I said "God rest her soul."

rjm
P.S. -- He's not only alive, but on Jon Stewart: now. He just dissed @prezbillyjeff, regarding Korea. He's like 88 and kickin' butt for peace. (And ending Guinea Worm Disease.)

Sent from my SAMSUNG-SGH-I317 using Tapatalk 2




Guinea Worm Disease? I thought the Italians were healthy folks given all the pasta, garlic and red wine they consume.


Tee-hee.

But seriously . . .

Here ya go, Pete. It ain't pretty!

http://www.cartercenter.org/health/guinea_worm/mini_site/facts.html

rjm

Sent from my SAMSUNG-SGH-I317 using Tapatalk 2

Re: Margaret Thatcher, Former UK PM, Dead At 87

Thu Apr 11, 2013 4:03 pm

MaryAnn wrote:
poormadpeter wrote:
MaryAnn wrote:
poormadpeter wrote:
MaryAnn wrote:I always liked her, but then I'm an American and all I knew what was I read in the papers.

I didn't vote for her, didn't live in the UK under her administration, don't have a true grasp of all the conditions that led up to her time in power, what she accomplished (or hoped to accomplish), or the aftermath. Our cultures, while simpatico, are not the same. Therefore, I really don't feel I can comment. Perhaps, something we should all keep in mind as we approach each others' politics.


Not strictly true - it is much easier in 2013 to follow another country's political situation and the social effects of it because we have access to each other's newsstations, internet sites, newspapers...and can interact with other human beings via the internet (and forums such as this). Our opinions of other people's situations are a million times more informed than thirty years ago.


I thought about that before posting, PMP. There's something about a country's history, the land, the culture, the blood -- that can't be easily assimilated no matter what the technology. It's in the psyche. We need to be careful.


That's true to a certain extent - but it also means that people from other countries can see things that those within that country cannot.


Maybe. Yet, those that LIVE in a country and vote to put a person into office have a more immediate vested interest in the result and live daily with the aftermath.

Several posters here have pointed out the novelty of the UK voting in the FIRST woman Prime Minister and the fact that her gender may have been her main claim to fame. (As an American woman, I'll admit I thought it was FANTASTIC!)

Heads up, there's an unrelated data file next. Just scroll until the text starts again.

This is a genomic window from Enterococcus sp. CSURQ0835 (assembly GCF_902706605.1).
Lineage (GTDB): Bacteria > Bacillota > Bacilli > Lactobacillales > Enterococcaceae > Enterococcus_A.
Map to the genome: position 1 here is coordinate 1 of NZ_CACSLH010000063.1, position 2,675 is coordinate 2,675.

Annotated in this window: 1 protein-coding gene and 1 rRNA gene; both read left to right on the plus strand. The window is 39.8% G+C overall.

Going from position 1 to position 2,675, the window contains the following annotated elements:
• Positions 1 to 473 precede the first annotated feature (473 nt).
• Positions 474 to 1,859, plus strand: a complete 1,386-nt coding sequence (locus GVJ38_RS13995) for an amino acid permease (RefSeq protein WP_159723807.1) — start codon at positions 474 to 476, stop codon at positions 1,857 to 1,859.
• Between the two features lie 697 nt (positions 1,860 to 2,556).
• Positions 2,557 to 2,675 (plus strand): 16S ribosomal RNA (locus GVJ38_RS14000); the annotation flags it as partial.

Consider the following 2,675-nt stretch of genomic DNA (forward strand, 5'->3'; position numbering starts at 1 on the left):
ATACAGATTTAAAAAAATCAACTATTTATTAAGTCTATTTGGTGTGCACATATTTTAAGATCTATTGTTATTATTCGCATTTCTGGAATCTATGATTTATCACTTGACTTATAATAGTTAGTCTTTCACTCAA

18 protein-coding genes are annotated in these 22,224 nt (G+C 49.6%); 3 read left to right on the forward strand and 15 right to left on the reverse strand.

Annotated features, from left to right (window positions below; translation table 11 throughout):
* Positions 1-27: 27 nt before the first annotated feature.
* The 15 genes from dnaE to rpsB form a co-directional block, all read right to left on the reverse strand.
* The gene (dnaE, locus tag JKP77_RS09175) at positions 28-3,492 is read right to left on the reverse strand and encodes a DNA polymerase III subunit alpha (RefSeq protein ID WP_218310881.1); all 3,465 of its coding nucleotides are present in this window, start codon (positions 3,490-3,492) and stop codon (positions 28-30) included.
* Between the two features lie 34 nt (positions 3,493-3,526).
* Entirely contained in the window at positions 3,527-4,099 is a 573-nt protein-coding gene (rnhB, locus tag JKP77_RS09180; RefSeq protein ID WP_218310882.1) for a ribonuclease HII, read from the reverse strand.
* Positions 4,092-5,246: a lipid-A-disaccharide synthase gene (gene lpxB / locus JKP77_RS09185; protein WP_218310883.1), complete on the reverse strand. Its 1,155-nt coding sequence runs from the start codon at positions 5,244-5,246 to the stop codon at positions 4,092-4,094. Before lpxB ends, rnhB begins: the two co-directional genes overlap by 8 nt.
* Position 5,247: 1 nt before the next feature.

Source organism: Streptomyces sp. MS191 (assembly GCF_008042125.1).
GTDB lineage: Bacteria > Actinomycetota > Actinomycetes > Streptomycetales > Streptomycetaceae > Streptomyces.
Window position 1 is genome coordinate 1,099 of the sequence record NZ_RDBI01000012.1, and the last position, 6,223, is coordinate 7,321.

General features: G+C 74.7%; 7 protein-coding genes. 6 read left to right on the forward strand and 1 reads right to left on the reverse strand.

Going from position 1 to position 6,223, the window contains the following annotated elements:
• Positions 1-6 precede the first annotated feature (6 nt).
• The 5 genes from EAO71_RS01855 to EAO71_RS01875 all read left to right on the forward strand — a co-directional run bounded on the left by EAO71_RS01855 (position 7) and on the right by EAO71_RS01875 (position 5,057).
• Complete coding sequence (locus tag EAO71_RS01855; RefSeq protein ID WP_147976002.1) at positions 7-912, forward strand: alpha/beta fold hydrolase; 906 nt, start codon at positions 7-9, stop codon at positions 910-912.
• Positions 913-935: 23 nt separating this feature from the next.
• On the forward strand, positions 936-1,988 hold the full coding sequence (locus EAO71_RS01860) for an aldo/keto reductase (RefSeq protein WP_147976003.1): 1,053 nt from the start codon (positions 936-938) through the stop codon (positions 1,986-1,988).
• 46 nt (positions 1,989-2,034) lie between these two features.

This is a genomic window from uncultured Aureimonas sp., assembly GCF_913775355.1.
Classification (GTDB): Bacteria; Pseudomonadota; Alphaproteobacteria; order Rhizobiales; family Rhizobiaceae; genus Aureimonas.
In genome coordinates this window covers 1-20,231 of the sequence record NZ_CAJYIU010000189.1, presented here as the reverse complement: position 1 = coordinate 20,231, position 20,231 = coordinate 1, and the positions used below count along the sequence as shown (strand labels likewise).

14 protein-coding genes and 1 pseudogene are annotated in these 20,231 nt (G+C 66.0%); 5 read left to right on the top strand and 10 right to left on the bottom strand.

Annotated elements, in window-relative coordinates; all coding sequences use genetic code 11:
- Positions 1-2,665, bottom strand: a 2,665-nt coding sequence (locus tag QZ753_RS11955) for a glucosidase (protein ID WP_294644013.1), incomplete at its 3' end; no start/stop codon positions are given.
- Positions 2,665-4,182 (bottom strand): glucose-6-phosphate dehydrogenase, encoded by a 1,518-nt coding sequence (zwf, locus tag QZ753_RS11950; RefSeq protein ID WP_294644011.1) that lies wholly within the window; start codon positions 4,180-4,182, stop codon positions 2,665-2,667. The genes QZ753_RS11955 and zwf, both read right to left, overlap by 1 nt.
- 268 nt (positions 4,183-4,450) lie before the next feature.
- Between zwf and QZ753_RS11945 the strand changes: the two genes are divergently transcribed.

I have a new perspective on the situation now as we have elected our first African-American president and saw the world-wide rejoicing.

Now that we've gotten these "firsts" out of the way, I hope we can all grow up and get back to the serious business of voting for the BEST leaders for our countries -- as we have the wisdom to discern them.

Voting for someone solely because they are of a certain gender or race, is just as wrong as voting against someone solely because they are of a certain gender or race.


I would imagine that the reason for women voting for Thatcher or African-American's voting for Obama is because they thought they were the best person to represent their views. While the former could theoretically have won the election for Thatcher, I think the situation is different for Obama. During the election campaign many Americans on here were talking about "voting for the lesser of two evils", and it's those swing voters that won Obama the election - if you're not sure who is better for you, you vote for the nice guy who comes over as calm, measured and personable.

Re: Margaret Thatcher, Former UK PM, Dead At 87

Sat Apr 13, 2013 10:43 am

This column from the Independent by Mark Steel sums it all up pretty nicely:

A Mark Steel Column.JPG


To summarise [even further]: If someone does bad things, they aren't automatically forgiven simply because they've died !
You do not have the required permissions to view the files attached to this post.

Re: Margaret Thatcher, Former UK PM, Dead At 87

Sat Apr 13, 2013 8:54 pm